Erlang Introduction

by "Blag" - Senior Developer Evangelist

Return to Geeky Thursday

What is Erlang?


Erlang is a general-purpose concurrent, garbage-collected programming language and runtime system.

It's also a functional language, with eager evaluation, single assignment and dynamic typing.


Designed by Ericsson - hence the name "Ericsson Language".

Now it's Open Source.


Makes you throw away all your previous programming dogmas.

How to install Erlang?


Erlang can be downloaded from here Erlang

Windows and Mac version comes as a Binary File. Windows comes with a really nice shell.

Linux version can be installed from source or using apt-get.

erlide is an Eclipse based IDE.

For Linux or Windows we can (and we're going to use) Geany.

If you're on Mac follow this Geany OSX.

Who uses Erlang?


  • Amazon -> SimpleDB, providing database services as part or EC2
  • Yahoo! -> Delicious, which has more than 5 million users and 150 million bookmarked URLs
  • Facebook -> Backend of its chat service, with more than 100 million active users
  • WhatsApp -> Messaging services, achieving 2 million connected users per server
  • T-Mobile -> SMS and authentication systems
  • Ericsson -> Support nodes, used in GPRS and 3G networks worldwide
  • CouchDB -> "Schema-less" document oriented database

Starting out...


To begin with...we're going to call Erlang from the terminal.


Variables


Variables are not variable...


Once assigned...variables cannot change...they're immutable...

				
MyVariable = "This is my variable".

"This is my variable"



MyVariable = "This could be your variable".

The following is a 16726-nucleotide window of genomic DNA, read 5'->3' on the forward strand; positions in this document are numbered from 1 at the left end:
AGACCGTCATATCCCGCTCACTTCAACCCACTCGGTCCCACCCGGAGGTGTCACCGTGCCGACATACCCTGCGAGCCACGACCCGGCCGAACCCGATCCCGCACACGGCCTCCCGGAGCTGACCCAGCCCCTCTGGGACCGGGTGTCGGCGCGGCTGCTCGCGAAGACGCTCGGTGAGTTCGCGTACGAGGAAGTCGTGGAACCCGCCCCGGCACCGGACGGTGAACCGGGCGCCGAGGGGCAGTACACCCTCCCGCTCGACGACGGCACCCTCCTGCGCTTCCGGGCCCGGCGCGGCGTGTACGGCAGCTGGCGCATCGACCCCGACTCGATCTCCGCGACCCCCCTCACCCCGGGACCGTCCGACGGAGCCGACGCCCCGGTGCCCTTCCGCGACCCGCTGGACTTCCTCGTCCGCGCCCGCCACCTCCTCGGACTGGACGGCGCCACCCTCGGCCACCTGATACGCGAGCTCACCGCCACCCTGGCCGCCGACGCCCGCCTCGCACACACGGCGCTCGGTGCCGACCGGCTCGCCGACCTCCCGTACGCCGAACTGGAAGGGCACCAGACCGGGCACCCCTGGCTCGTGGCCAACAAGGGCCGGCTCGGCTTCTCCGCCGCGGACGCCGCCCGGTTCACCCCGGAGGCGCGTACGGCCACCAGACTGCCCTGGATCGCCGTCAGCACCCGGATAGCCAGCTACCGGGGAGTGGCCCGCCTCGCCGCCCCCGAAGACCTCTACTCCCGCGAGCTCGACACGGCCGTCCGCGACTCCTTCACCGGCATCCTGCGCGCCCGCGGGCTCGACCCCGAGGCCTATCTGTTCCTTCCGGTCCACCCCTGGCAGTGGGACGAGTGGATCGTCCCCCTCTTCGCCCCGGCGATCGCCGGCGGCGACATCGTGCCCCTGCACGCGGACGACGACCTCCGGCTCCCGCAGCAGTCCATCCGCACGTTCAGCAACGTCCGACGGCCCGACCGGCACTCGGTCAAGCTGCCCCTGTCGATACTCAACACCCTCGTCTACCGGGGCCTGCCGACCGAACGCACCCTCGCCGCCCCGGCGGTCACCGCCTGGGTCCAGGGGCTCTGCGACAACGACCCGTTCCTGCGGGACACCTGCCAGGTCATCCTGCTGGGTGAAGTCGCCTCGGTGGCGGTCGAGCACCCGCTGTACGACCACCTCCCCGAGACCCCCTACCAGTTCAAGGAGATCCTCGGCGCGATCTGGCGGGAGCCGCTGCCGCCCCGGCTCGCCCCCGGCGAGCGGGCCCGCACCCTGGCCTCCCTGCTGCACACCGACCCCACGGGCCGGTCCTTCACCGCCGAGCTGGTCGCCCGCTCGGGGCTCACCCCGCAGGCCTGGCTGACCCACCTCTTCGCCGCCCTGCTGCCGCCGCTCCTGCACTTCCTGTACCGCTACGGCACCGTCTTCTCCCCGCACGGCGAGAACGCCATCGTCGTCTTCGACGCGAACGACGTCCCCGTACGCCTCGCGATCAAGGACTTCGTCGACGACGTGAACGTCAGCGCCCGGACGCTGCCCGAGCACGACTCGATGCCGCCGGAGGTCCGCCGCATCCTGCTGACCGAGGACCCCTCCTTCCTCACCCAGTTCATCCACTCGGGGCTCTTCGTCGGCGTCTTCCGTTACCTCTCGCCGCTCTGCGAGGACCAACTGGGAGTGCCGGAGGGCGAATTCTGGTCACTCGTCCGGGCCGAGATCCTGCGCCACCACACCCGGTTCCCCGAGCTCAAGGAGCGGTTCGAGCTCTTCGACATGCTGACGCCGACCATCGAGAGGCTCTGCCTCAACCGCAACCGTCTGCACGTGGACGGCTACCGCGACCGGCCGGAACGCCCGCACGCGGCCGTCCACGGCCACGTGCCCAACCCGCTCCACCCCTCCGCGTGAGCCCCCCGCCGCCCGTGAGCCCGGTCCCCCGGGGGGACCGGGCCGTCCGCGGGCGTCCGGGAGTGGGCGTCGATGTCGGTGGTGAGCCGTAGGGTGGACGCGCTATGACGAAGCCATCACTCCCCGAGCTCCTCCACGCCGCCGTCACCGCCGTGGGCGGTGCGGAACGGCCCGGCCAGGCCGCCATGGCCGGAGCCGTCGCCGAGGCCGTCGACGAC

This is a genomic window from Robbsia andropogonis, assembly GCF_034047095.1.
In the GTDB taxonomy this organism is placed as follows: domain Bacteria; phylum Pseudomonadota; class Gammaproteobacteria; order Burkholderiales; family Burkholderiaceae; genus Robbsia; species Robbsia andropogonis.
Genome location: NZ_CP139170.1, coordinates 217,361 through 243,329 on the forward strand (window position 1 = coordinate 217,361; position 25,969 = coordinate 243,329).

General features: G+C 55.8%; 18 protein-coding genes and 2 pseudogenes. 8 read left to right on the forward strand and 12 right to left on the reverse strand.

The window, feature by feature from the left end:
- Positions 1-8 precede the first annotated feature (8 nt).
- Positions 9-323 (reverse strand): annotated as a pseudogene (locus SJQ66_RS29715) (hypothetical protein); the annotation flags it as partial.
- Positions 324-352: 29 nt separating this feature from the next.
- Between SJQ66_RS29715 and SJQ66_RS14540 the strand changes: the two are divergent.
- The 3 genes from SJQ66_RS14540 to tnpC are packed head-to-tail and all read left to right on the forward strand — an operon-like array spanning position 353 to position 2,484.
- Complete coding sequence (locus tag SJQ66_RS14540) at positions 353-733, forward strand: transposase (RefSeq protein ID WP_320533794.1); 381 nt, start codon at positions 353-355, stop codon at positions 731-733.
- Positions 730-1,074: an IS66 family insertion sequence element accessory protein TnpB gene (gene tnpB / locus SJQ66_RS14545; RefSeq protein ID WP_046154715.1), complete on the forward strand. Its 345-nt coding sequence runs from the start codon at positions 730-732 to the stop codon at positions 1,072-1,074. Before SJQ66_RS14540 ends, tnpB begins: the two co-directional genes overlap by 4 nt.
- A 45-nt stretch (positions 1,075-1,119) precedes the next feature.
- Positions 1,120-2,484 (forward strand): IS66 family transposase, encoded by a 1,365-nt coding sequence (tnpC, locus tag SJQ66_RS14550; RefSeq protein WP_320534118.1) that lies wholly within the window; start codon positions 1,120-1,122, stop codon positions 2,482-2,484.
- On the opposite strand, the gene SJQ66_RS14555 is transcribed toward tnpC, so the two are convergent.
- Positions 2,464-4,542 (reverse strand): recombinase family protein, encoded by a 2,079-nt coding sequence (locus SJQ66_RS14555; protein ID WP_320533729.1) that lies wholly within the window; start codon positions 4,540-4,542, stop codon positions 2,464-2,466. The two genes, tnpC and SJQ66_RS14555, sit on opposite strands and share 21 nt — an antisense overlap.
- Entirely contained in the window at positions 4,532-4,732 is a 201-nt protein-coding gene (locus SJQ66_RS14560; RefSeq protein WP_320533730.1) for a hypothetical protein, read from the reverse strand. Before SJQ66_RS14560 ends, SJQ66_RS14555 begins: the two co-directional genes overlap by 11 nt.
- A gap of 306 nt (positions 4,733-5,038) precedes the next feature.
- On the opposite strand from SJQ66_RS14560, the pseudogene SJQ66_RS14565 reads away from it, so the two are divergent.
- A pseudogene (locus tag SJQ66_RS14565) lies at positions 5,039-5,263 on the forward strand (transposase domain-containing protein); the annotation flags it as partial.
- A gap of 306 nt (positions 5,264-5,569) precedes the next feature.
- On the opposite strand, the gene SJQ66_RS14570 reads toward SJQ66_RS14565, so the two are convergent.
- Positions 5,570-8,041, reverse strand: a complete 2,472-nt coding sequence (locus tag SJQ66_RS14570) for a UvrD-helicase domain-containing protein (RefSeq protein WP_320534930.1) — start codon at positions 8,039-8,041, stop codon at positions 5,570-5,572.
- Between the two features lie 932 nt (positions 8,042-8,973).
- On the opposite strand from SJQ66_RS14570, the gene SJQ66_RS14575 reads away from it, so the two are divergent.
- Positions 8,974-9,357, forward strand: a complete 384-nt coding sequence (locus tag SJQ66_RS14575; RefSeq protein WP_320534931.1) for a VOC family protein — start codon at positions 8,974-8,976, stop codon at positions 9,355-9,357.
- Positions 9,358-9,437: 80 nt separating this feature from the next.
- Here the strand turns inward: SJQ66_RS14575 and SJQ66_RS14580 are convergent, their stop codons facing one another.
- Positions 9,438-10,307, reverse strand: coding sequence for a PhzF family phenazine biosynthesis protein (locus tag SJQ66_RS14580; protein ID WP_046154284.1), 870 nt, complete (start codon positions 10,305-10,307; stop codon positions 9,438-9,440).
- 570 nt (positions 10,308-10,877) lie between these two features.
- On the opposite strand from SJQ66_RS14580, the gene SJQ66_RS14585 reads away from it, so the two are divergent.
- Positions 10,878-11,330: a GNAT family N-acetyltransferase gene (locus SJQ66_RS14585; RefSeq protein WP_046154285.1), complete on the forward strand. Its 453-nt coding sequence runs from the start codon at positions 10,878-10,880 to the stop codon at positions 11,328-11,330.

** exception error: no match of right hand side 

   value "This could be your variable"
				

Every command must end with a period "."


Variables must start with an Uppercase letter.


Starting with a Lowercase letter creates an "atom".


Atoms are not variables, but string representations...like Constants.


Erlang has dynamic typing...what you assign to a value, it becomes its type...

				
thisisanatom.

thisisanatom


thisisanatom = "My Atom".

** exception error: no match of right hand side 
  
   value "My Atom"



IntegerValue = 1977.

1977
				

Variables can't change their values after assignment...


So how can we update their values?


We can't...we need to use a new variable...


				
X = 10.

10



X = 10 + 5.

** exception error: no match of right hand 
 
   side value 15
   
   
   
Y = X + 5.

15
				

Tuples

Sometimes, we need to group values together...


For that, we can use Tuples...


				
Person = {blag,37}.

{blag,37}



{Name,Age} = Person.

{blag,37}



Name.

blag
				

We can create nested tuples...

				
AnotherPerson = {wolverine,210}.

{wolverine,210}



People = {Person,AnotherPerson}.

{{blag,37},{wolverine,210}}
				

Lists

We can use Lists to handle Tuples in a better way...

				
People = [{blag,37},{wolverine,210},{bart,11}].

[{blag,37},{wolverine,210},{bart,11}]



[Head|Tail] = People.

[{blag,37},{wolverine,210},{bart,11}]



Head.

{blag,37}



Tail.

[{wolverine,210},{bart,11}]
				

Strings

Strings are not strings...They're a list of integers...

				
"Hello World".

"Hello World"



[72,101,108,108,111,32,87,111,114,108,100].

"Hello World"



$H.

72



[87].

"W"
				

Our first application


For this application we need to create a file called "greetings.erl" (with all lowercase)...


				
-module(greetings).

-export([greet/2]).



greet(male, Name) ->

    io:format("Good morning Mr. ~s~n", [Name]);
    
greet(female, Name) ->

    io:format("Good morning Mrs. ~s~n", [Name]);
    
greet(_, Name) ->

    io:format("Good morning ???. ~s~n", [Name]).
				

Before we can call our App, we need to compile it...


On Geany, just click the "Compile the current file" button.


Then you will need to click the "Run or view the current file" button.


If you're not using Geany then from the command line call...


erlc "name_of_file" to compile


erl and the "filename:functionname(parameters) to run it...